As more companies mandate that employees have to return to the office, you’ll likely need to prepare for an in-person interview if you want to secure a new job. As you get ready for your big day, what should you bring to a job interview?
What To Bring To A Job Interview
Here are 8 things you should bring to your interview:
1. A notepad and pen
While you’ll be spending plenty of time talking about yourself, you’ll also learn a lot about your prospective employer and its company culture, so come to your interview equipped with a notepad and pen.
You can also opt for a leather padfolio, which you can find for less than $20 on Amazon or at your local office supply store, to carry your interview materials. When I graduated from San Francisco State University, the Department of Residential Life gifted us a padfolio with the university’s logo, which I’ve used for countless interviews and meetings since.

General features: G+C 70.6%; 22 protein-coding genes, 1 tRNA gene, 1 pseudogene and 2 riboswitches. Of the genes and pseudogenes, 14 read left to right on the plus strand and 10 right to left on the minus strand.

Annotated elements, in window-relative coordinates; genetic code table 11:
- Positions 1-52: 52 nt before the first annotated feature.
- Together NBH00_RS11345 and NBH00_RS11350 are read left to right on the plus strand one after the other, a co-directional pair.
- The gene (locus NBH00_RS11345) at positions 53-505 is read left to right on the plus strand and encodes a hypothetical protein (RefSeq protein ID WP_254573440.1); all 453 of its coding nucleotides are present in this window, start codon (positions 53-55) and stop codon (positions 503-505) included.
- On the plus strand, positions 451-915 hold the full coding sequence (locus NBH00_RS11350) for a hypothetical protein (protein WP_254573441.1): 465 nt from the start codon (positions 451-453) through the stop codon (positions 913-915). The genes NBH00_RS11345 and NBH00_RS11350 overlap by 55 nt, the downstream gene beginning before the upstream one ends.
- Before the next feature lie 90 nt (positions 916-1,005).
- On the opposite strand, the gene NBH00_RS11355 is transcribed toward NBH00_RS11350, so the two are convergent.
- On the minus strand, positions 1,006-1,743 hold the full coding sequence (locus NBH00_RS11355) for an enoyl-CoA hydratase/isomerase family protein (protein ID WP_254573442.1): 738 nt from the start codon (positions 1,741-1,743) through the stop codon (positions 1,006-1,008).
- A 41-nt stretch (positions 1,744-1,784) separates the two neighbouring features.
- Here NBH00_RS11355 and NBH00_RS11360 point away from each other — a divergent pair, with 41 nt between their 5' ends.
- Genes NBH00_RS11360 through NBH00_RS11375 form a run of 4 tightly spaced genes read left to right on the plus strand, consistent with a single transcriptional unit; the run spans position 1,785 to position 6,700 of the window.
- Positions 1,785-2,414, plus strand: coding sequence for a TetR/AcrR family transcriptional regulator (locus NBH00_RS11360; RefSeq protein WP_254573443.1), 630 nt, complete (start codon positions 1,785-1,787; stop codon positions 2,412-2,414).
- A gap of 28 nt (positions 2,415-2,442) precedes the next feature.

A bonus to bringing a notepad and pen to your interview is that you can write down key talking points, then reference them throughout your conversation.
Note: Some job seekers express hesitation about bringing notes to an interview. However, I argue that it shows you’re prepared and thoughtful, so long as you’re not reading directly from your notes.
2. A water bottle
Since you’ll be spending a lot of time talking about yourself during your interview, consider also bringing a water bottle to stay hydrated and prevent dry mouth.
Moreover, you can take a sip of water when you need an extra moment to collect your thoughts or calm any interview nerves.
3. Your resume and cover letter
You’ll also want to bring a copy of your resume and cover letter to your job interview, as this allows you to easily reference your career history, especially if you’re asked, “Can you walk me through your resume?”
You can also leverage your career documents to call attention to your accomplishments throughout your interviews. This might sound like, “As you can see on my resume…”
Note: In addition to bringing a cover letter and resume for each interviewer, it doesn’t hurt to print a few extra copies in case someone unexpectedly joins your meeting.